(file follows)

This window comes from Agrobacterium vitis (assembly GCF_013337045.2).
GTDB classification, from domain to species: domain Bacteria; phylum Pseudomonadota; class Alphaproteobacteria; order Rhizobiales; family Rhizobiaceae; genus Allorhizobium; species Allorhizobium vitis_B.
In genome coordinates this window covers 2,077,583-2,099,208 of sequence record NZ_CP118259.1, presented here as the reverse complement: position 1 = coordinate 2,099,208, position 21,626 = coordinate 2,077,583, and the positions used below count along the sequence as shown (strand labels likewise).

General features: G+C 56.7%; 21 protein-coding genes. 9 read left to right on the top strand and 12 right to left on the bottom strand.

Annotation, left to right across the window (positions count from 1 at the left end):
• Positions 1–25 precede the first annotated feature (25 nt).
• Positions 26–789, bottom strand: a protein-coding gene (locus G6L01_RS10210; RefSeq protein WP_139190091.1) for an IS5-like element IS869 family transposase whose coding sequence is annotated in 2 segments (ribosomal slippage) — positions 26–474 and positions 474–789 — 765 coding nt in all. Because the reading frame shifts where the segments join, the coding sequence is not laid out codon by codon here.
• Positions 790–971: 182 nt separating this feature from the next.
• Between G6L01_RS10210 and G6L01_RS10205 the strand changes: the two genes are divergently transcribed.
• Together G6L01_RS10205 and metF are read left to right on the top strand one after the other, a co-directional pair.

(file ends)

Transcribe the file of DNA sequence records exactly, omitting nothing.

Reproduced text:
This window comes from Agrobacterium vitis (assembly GCF_013337045.2).
GTDB classification, from domain to species: domain Bacteria; phylum Pseudomonadota; class Alphaproteobacteria; order Rhizobiales; family Rhizobiaceae; genus Allorhizobium; species Allorhizobium vitis_B.
In genome coordinates this window covers 2,077,583-2,099,208 of sequence record NZ_CP118259.1, presented here as the reverse complement: position 1 = coordinate 2,099,208, position 21,626 = coordinate 2,077,583, and the positions used below count along the sequence as shown (strand labels likewise).

General features: G+C 56.7%; 21 protein-coding genes. 9 read left to right on the top strand and 12 right to left on the bottom strand.

Annotation, left to right across the window (positions count from 1 at the left end):
• Positions 1–25 precede the first annotated feature (25 nt).
• Positions 26–789, bottom strand: a protein-coding gene (locus G6L01_RS10210; RefSeq protein WP_139190091.1) for an IS5-like element IS869 family transposase whose coding sequence is annotated in 2 segments (ribosomal slippage) — positions 26–474 and positions 474–789 — 765 coding nt in all. Because the reading frame shifts where the segments join, the coding sequence is not laid out codon by codon here.
• Positions 790–971: 182 nt separating this feature from the next.
• Between G6L01_RS10210 and G6L01_RS10205 the strand changes: the two genes are divergently transcribed.
• Together G6L01_RS10205 and metF are read left to right on the top strand one after the other, a co-directional pair.